Lately, I’ve been on a Malcolm Gladwell kick. In the last two months, I’ve listened* to three of his books. In Gladwell’s The Tipping Point, he introduces the “bystander effect” by way of a story about the brutal murder of Kitty Genovese in 1964. In short, the bystander effect is the assumption that someone else will react and offer aid to a person in need when it is known that another is witness to or aware of the need; the more observers, the stronger the assumption.
My first reaction to hearing about this effect was to think I was above it. But upon further reflection, I realized the opposite was true. My mind went immediately to a time last fall.
With three kids in the backseat, my wife and I were leaving the gym around dinnertime when we witnessed a woman at a bus stop attempt in vain to get a bus to stop and let her on. I have no idea how the driver missed her. She was standing in plain sight. Still, despite the woman’s best attempts to flag him down, the driver did not stop.
As I drove by, my wife said, “Poor girl, we should give her a ride.”
I was not on the same page. I just wanted to get home, unload our children, and prepare dinner. Besides, she could call a friend or wait for the next bus. As I drove past her, I dismissively remarked, “We really don’t have room in the car anyway.”
The truth is we did have room in the car. In fact, we had an entire third row that was folded flat. I’m embarrassed to say I just didn’t want to be bothered with stopping the car, folding up the third row and going out of my way to drive a stranger to her destination. I assumed someone else would help this woman, or that another bus would pick her up shortly.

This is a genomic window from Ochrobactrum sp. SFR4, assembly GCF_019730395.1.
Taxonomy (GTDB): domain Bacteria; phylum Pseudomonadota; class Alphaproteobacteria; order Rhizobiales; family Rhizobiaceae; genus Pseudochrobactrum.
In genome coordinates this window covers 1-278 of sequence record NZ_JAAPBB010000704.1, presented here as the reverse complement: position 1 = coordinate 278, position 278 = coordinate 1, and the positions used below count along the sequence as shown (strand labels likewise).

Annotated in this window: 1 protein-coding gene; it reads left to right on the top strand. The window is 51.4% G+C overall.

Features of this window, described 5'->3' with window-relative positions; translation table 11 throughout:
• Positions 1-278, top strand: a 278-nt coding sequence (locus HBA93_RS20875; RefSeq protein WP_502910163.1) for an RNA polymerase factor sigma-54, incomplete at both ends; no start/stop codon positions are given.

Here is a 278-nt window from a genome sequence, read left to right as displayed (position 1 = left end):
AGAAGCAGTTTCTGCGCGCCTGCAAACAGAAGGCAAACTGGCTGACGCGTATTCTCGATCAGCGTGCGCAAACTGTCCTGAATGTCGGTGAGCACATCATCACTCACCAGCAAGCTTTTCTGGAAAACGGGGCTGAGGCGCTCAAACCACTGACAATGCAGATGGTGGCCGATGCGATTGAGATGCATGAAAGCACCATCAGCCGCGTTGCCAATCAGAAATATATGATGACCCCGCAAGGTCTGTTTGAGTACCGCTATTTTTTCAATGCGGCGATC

If presented with the same scenario as a hypothetical, I’d have told you I would have definitely stopped to help—I mean, what kind of person would just drive by?
I’m not proud of my reaction to a visible need, which got me thinking: How do I react to a need I don’t see? How do I—how do we—react to the realization that sexual exploitation and human trafficking is going on all around us? How do we respond when confronted with the fact that an estimated 21 to 30 million people are enslaved around the world today? Do we act or are we too busy to be bothered and presume that someone else will? Do we “like” a post or “retweet” a story about human trafficking, dust off our hands and call it a day?
Awareness of an issue is not enough. Awareness of the plight of the woman at the bus stop did not give her a ride home. Acknowledging that she missed her bus did nothing for her. Awareness must be followed with action.
Likewise, mere awareness does not fight sexual exploitation or human trafficking. Unless and until we turn our awareness into action, we are destined to be bystanders.
What will you do to fight the bystander effect? How will you turn your awareness into action? Start today with a simple action—donate to Freedom 4/24.
*In my work as an attorney, I drive about 300-400 miles per week. Audio books are the only thing that keep me sane. And awake.
- Post contributed by Tim Spaulding, Freedom 4/24 President